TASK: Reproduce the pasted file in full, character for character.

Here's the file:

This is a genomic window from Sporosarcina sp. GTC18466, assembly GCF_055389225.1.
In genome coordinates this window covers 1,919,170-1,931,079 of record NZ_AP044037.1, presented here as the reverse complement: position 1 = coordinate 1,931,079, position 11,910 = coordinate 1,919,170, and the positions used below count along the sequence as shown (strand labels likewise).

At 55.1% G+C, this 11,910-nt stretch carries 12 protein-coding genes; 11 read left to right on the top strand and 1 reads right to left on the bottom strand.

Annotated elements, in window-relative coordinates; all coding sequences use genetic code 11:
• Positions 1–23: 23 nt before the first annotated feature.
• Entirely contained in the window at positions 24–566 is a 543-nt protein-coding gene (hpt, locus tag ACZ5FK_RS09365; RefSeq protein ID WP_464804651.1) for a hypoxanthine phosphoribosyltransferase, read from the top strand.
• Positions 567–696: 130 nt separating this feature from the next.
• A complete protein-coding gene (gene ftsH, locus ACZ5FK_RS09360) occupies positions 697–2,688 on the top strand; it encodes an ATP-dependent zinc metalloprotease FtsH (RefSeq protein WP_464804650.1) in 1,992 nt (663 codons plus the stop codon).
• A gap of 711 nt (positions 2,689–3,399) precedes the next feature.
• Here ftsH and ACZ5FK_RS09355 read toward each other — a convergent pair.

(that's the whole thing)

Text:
This is a genomic window from Sporosarcina sp. GTC18466, assembly GCF_055389225.1.
In genome coordinates this window covers 1,919,170-1,931,079 of record NZ_AP044037.1, presented here as the reverse complement: position 1 = coordinate 1,931,079, position 11,910 = coordinate 1,919,170, and the positions used below count along the sequence as shown (strand labels likewise).

At 55.1% G+C, this 11,910-nt stretch carries 12 protein-coding genes; 11 read left to right on the top strand and 1 reads right to left on the bottom strand.

Annotated elements, in window-relative coordinates; all coding sequences use genetic code 11:
• Positions 1–23: 23 nt before the first annotated feature.
• Entirely contained in the window at positions 24–566 is a 543-nt protein-coding gene (hpt, locus tag ACZ5FK_RS09365; RefSeq protein ID WP_464804651.1) for a hypoxanthine phosphoribosyltransferase, read from the top strand.
• Positions 567–696: 130 nt separating this feature from the next.
• A complete protein-coding gene (gene ftsH, locus ACZ5FK_RS09360) occupies positions 697–2,688 on the top strand; it encodes an ATP-dependent zinc metalloprotease FtsH (RefSeq protein WP_464804650.1) in 1,992 nt (663 codons plus the stop codon).
• A gap of 711 nt (positions 2,689–3,399) precedes the next feature.
• Here ftsH and ACZ5FK_RS09355 read toward each other — a convergent pair.